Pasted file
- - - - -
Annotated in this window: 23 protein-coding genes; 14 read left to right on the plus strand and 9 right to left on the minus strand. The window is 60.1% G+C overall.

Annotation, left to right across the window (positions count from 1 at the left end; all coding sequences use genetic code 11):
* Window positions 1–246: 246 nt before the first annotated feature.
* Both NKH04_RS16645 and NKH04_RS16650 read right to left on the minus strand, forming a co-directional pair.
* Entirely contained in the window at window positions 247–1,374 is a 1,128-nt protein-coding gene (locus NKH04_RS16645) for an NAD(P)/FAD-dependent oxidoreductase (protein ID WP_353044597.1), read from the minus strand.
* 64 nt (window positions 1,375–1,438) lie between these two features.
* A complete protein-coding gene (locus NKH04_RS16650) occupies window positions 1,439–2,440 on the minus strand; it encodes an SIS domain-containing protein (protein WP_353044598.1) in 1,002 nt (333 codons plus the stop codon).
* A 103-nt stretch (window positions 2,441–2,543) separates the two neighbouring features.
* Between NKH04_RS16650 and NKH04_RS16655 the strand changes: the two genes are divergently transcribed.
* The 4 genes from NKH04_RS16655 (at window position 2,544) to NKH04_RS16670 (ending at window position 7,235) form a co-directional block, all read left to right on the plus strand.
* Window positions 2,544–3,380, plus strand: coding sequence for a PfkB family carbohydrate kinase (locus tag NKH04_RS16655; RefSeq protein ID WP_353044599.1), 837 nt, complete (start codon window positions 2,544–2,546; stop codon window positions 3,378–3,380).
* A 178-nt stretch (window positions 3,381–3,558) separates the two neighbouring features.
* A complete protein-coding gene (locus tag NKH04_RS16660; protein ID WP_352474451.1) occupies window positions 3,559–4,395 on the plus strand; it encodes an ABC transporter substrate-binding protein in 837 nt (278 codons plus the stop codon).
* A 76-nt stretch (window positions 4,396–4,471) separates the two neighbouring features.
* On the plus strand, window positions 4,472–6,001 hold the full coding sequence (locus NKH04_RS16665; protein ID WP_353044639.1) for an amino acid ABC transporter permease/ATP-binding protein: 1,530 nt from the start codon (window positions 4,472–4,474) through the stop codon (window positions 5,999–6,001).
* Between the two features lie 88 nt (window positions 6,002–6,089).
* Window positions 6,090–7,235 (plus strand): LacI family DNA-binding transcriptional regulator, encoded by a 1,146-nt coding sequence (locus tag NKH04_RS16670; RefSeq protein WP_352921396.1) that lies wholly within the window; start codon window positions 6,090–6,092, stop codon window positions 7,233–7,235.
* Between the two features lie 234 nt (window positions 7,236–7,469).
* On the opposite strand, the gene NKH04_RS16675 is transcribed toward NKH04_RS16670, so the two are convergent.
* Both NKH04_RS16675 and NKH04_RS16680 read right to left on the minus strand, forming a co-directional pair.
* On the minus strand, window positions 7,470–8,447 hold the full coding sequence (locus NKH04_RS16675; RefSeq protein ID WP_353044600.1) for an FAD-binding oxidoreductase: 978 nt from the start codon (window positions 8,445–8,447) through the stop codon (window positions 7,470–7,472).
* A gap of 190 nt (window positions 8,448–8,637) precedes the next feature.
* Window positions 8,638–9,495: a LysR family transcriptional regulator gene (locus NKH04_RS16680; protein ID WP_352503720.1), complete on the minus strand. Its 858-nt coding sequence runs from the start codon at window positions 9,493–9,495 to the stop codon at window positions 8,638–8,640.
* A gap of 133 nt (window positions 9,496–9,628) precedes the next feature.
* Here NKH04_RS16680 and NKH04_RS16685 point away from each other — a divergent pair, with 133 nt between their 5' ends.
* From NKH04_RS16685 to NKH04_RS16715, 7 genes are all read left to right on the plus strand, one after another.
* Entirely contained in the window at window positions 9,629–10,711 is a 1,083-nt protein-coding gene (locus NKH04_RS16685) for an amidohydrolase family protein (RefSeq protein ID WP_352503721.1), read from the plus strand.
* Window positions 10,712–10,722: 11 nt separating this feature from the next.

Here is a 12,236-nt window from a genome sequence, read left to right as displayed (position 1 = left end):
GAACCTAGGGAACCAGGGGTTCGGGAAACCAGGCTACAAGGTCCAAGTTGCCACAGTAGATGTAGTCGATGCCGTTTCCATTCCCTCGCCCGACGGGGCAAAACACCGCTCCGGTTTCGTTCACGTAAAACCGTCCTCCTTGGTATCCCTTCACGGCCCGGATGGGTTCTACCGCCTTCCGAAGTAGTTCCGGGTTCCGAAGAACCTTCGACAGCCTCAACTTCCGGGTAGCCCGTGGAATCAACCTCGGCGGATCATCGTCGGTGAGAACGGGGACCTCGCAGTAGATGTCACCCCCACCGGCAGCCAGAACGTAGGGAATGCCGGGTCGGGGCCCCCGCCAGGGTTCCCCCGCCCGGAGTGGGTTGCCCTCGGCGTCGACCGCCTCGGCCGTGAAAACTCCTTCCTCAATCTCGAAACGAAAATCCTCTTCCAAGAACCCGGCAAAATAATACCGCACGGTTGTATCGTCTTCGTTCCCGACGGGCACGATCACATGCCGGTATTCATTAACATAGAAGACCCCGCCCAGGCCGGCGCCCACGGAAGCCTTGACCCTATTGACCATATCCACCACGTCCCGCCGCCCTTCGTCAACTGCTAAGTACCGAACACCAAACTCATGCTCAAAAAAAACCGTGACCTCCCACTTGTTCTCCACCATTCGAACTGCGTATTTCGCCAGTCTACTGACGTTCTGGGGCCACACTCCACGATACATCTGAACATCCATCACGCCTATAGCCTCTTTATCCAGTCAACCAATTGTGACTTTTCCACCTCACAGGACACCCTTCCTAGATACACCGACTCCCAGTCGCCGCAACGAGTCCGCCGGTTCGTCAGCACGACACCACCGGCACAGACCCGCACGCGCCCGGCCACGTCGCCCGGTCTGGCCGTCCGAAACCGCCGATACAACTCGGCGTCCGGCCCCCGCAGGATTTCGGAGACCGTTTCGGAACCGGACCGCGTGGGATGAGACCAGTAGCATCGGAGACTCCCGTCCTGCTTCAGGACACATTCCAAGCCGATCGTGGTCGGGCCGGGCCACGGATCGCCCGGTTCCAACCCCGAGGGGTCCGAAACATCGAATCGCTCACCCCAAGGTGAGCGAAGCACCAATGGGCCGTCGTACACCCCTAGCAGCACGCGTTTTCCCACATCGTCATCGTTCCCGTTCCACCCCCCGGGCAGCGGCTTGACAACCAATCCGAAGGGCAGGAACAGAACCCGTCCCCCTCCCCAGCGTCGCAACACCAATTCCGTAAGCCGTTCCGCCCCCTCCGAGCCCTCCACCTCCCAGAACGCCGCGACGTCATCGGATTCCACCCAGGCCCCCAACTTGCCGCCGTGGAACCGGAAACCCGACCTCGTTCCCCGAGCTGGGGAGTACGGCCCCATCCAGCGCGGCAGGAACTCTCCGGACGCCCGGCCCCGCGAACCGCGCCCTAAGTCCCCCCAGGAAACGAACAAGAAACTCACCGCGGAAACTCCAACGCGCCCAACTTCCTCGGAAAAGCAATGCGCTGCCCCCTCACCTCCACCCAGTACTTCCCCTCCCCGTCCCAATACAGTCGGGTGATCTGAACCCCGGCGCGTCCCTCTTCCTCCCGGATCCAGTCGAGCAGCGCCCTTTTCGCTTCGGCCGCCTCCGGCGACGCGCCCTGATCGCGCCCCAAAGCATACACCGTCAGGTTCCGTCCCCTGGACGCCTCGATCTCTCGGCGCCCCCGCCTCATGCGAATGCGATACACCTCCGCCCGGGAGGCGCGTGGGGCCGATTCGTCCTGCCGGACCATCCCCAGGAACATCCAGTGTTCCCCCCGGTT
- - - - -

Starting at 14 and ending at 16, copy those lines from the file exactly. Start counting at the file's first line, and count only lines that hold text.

* A 76-nt stretch (window positions 4,396–4,471) separates the two neighbouring features.
* On the plus strand, window positions 4,472–6,001 hold the full coding sequence (locus NKH04_RS16665; protein ID WP_353044639.1) for an amino acid ABC transporter permease/ATP-binding protein: 1,530 nt from the start codon (window positions 4,472–4,474) through the stop codon (window positions 5,999–6,001).
* Between the two features lie 88 nt (window positions 6,002–6,089).